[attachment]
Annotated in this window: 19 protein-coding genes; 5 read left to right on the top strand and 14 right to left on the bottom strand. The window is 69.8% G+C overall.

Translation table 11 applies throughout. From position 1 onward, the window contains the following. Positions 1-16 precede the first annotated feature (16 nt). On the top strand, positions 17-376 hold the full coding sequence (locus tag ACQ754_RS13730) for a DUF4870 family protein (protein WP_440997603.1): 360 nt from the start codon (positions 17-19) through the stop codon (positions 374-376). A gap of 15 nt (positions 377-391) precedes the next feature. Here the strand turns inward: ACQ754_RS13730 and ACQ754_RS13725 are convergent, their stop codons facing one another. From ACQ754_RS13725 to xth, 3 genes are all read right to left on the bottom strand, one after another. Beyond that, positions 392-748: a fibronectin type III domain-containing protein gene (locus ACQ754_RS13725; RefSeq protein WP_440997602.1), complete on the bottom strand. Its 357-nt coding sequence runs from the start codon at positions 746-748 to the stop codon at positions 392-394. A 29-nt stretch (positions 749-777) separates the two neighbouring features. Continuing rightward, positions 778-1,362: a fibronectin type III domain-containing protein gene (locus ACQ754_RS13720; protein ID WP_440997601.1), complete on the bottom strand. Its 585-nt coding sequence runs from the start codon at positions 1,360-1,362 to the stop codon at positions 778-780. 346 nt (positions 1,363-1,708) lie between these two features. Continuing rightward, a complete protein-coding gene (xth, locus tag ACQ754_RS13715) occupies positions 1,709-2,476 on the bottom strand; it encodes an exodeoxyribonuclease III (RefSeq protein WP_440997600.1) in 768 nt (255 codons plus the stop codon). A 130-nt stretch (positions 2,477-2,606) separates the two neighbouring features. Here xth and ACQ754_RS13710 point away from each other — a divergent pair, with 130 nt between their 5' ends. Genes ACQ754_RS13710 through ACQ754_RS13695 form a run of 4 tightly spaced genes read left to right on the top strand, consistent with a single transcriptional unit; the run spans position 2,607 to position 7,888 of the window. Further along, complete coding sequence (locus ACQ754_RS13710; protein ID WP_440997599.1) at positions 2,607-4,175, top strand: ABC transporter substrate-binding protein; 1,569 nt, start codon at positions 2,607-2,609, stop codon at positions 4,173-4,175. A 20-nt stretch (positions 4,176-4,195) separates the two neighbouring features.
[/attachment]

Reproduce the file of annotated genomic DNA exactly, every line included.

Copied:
Annotated in this window: 19 protein-coding genes; 5 read left to right on the top strand and 14 right to left on the bottom strand. The window is 69.8% G+C overall.

Translation table 11 applies throughout. From position 1 onward, the window contains the following. Positions 1-16 precede the first annotated feature (16 nt). On the top strand, positions 17-376 hold the full coding sequence (locus tag ACQ754_RS13730) for a DUF4870 family protein (protein WP_440997603.1): 360 nt from the start codon (positions 17-19) through the stop codon (positions 374-376). A gap of 15 nt (positions 377-391) precedes the next feature. Here the strand turns inward: ACQ754_RS13730 and ACQ754_RS13725 are convergent, their stop codons facing one another. From ACQ754_RS13725 to xth, 3 genes are all read right to left on the bottom strand, one after another. Beyond that, positions 392-748: a fibronectin type III domain-containing protein gene (locus ACQ754_RS13725; RefSeq protein WP_440997602.1), complete on the bottom strand. Its 357-nt coding sequence runs from the start codon at positions 746-748 to the stop codon at positions 392-394. A 29-nt stretch (positions 749-777) separates the two neighbouring features. Continuing rightward, positions 778-1,362: a fibronectin type III domain-containing protein gene (locus ACQ754_RS13720; protein ID WP_440997601.1), complete on the bottom strand. Its 585-nt coding sequence runs from the start codon at positions 1,360-1,362 to the stop codon at positions 778-780. 346 nt (positions 1,363-1,708) lie between these two features. Continuing rightward, a complete protein-coding gene (xth, locus tag ACQ754_RS13715) occupies positions 1,709-2,476 on the bottom strand; it encodes an exodeoxyribonuclease III (RefSeq protein WP_440997600.1) in 768 nt (255 codons plus the stop codon). A 130-nt stretch (positions 2,477-2,606) separates the two neighbouring features. Here xth and ACQ754_RS13710 point away from each other — a divergent pair, with 130 nt between their 5' ends. Genes ACQ754_RS13710 through ACQ754_RS13695 form a run of 4 tightly spaced genes read left to right on the top strand, consistent with a single transcriptional unit; the run spans position 2,607 to position 7,888 of the window. Further along, complete coding sequence (locus ACQ754_RS13710; protein ID WP_440997599.1) at positions 2,607-4,175, top strand: ABC transporter substrate-binding protein; 1,569 nt, start codon at positions 2,607-2,609, stop codon at positions 4,173-4,175. A 20-nt stretch (positions 4,176-4,195) separates the two neighbouring features.